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Dr Neville Edward Alexander (Posthumous)

The Order of Luthuli in

Dr Neville Edward Alexander (Posthumous) Awarded for:
His courageous rejection of injustice and his excellent contribution to the struggle against apartheid in striving to ensure equality for all South Africans.

Profile of Dr Neville Edward Alexander

Dr Neville Edward Alexander was an anti-apartheid activist, an intellectual and an educationalist who made a significant contribution to democracy in South Africa. He was born on 22 October 1936 in Cradock, Eastern Cape.

In 1953, he moved to Cape Town to attend university where he obtained a BA degree at the University of Cape Town (UCT), majoring in German and History. While at the university, Alexander participated in educational fellowships debating on national and international politics and helped to establish the Cape Peninsula Students’ Union. He continued his studies at UCT obtaining his Honours and Masters MA degree at UCT.

After completing his MA degree, Alexander won an Alexander Humboldt Stiftung scholarship to study at Tübingen University in (West) Germany. It was during this time that Alexander met many Algerian and Cuban students who introduced him to anti-colonialism and guerrilla warfare. By 1961, he completed his PhD in German literature. His political principles were fuelled by the Sharpeville massacre, which he learnt about while in Germany. He appreciated that although frustration can be self-defeating, it can also be at the root of constructive counter-action.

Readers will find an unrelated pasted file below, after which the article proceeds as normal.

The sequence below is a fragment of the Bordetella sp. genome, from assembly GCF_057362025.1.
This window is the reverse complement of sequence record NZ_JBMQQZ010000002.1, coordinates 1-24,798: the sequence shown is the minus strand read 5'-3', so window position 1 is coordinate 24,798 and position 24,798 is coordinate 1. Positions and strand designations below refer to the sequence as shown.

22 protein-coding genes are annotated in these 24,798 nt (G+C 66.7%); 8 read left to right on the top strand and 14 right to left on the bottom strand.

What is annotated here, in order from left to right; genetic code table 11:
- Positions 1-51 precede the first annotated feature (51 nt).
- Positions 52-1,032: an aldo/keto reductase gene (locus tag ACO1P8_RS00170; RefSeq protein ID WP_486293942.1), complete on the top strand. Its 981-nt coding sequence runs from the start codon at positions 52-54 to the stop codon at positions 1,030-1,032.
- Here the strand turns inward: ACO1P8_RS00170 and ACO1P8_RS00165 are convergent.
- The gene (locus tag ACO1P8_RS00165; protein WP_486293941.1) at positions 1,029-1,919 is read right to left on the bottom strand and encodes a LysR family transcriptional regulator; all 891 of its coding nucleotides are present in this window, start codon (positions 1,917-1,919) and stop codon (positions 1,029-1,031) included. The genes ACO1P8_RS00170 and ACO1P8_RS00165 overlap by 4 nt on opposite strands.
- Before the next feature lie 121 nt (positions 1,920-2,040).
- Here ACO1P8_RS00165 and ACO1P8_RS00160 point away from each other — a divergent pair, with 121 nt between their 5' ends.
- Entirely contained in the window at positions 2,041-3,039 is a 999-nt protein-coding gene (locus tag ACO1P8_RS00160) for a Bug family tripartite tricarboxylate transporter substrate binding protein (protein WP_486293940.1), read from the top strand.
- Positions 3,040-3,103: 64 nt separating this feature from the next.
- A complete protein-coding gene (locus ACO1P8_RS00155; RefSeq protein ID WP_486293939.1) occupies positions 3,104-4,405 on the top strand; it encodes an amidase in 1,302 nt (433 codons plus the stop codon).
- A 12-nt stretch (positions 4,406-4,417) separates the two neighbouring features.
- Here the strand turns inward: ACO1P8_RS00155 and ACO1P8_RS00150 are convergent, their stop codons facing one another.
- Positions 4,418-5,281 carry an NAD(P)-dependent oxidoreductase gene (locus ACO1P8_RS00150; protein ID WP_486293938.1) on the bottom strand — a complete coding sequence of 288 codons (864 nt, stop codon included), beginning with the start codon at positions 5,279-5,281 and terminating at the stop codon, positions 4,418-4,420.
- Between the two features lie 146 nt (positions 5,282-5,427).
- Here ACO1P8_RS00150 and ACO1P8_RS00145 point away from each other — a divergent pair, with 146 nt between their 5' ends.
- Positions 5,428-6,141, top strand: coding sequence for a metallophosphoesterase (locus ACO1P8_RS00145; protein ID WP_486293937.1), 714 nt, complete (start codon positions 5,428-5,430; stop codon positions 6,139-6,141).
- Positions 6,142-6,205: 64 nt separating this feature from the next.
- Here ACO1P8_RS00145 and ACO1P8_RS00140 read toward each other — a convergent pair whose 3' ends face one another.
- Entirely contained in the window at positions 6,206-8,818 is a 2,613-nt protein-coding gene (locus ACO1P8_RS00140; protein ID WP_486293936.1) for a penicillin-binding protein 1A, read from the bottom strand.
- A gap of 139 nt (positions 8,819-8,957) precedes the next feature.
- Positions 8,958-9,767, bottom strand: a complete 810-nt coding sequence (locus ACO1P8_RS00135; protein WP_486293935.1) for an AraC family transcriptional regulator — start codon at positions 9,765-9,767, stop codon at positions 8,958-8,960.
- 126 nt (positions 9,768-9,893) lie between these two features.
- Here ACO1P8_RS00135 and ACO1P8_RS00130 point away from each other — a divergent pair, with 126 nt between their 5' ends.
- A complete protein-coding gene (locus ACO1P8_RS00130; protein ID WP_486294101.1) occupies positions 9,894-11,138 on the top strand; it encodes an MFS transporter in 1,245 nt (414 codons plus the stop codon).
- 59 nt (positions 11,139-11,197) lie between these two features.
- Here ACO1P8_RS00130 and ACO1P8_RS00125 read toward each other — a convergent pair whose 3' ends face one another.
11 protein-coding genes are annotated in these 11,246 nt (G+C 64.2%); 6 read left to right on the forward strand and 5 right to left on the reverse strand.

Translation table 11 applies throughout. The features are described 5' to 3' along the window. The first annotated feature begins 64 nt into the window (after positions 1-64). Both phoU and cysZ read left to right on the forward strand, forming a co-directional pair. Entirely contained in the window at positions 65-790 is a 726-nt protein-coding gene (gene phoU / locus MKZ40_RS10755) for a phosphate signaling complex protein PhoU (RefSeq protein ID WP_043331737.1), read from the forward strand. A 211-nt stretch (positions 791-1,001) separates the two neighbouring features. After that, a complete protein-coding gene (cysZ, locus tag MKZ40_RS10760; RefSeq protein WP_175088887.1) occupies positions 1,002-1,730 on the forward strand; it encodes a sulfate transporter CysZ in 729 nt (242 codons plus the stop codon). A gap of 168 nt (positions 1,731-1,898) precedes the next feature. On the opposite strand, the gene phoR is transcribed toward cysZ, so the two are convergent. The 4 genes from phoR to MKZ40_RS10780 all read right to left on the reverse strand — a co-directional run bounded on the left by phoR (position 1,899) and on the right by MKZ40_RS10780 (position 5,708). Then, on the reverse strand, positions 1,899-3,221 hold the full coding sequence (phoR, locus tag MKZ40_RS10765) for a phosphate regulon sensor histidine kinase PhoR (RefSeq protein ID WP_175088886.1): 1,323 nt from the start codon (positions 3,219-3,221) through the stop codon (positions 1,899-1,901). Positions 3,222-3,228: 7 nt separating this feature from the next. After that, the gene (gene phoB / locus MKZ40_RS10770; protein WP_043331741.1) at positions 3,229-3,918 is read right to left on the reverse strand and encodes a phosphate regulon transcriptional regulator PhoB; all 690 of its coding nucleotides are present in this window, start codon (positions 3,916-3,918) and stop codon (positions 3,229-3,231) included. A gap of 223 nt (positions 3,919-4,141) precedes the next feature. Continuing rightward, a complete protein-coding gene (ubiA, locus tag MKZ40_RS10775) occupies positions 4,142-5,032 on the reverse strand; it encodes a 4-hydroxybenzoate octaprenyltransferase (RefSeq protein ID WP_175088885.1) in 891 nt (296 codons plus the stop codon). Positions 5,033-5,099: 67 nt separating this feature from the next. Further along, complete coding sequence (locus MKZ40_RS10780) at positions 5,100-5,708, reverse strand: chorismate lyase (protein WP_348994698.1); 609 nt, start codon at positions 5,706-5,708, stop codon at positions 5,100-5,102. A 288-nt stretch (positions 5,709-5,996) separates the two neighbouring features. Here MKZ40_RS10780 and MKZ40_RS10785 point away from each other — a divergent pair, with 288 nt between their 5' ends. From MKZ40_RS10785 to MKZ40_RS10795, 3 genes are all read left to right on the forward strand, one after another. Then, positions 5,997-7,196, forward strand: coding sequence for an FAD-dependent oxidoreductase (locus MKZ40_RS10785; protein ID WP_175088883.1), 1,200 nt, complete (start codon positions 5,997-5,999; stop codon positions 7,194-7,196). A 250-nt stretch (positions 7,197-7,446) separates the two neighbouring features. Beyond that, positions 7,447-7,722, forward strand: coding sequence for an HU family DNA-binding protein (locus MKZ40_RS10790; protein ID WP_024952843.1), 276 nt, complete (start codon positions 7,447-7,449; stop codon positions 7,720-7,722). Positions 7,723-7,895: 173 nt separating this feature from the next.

Alexander created the Yu Chi Chan Club (YCCC) to promote guerrilla warfare, and subsequently founded the National Liberation Front (NLF) to bring together people who were committed to the overthrow of the state, irrespective of their political ideology. As a teacher at Livingstone High School in Cape Town since 1961, he encouraged his students to apply critical thinking and independence of mind in their articulation of opinions.

In 1963, Alexander was detained, charged and convicted of conspiracy to commit sabotage. He spent 10 years in prison where he studied and obtained a BA honours degree in History. With former president Nelson Mandela, and Mac Maharaj, Alexander taught prisoners History, Law and Economics.

Once his ban ended, Alexander took up teaching part-time in the department of Sociology at the University of Cape Town. In 1990, he wrote a book titled Education and the Struggle for National Liberation in South Africa, in which he reiterated that efforts put into education would lead to the liberation of South Africa, not the other way round. He also headed the Workers’ Organisation for Socialist Action (Wosa) which was created to promote working-class interests.

In 2004, Alexander was granted the Order of the Disa by the Western Cape Premier for his long-standing commitment to socio-political issues and education. In 2008, he won the Linguapax Prize, granted annually in Barcelona, to highlight his contributions to linguistic diversity and multilingual education during International Mother Language Day observed annually in February.

Dr Neville Alexander passed away in August 2012 in Cape Town.